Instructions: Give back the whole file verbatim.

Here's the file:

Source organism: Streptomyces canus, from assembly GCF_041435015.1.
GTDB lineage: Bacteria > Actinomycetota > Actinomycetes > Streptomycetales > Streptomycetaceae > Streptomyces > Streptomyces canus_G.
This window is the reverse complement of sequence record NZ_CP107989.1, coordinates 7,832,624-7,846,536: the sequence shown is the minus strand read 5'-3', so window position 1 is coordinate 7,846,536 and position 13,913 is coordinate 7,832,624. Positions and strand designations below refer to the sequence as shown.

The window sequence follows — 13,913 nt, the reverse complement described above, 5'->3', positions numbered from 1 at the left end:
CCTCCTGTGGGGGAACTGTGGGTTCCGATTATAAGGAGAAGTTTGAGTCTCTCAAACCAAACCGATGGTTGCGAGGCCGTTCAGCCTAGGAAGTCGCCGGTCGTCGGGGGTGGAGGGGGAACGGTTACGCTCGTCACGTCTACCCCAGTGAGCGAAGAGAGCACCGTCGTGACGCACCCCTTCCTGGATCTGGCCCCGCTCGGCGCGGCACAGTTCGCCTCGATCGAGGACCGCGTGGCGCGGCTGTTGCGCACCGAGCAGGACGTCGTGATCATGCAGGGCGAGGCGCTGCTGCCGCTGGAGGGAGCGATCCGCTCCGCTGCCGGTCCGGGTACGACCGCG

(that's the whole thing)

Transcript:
Source organism: Streptomyces canus, from assembly GCF_041435015.1.
GTDB lineage: Bacteria > Actinomycetota > Actinomycetes > Streptomycetales > Streptomycetaceae > Streptomyces > Streptomyces canus_G.
This window is the reverse complement of sequence record NZ_CP107989.1, coordinates 7,832,624-7,846,536: the sequence shown is the minus strand read 5'-3', so window position 1 is coordinate 7,846,536 and position 13,913 is coordinate 7,832,624. Positions and strand designations below refer to the sequence as shown.

The window sequence follows — 13,913 nt, the reverse complement described above, 5'->3', positions numbered from 1 at the left end:
CCTCCTGTGGGGGAACTGTGGGTTCCGATTATAAGGAGAAGTTTGAGTCTCTCAAACCAAACCGATGGTTGCGAGGCCGTTCAGCCTAGGAAGTCGCCGGTCGTCGGGGGTGGAGGGGGAACGGTTACGCTCGTCACGTCTACCCCAGTGAGCGAAGAGAGCACCGTCGTGACGCACCCCTTCCTGGATCTGGCCCCGCTCGGCGCGGCACAGTTCGCCTCGATCGAGGACCGCGTGGCGCGGCTGTTGCGCACCGAGCAGGACGTCGTGATCATGCAGGGCGAGGCGCTGCTGCCGCTGGAGGGAGCGATCCGCTCCGCTGCCGGTCCGGGTACGACCGCG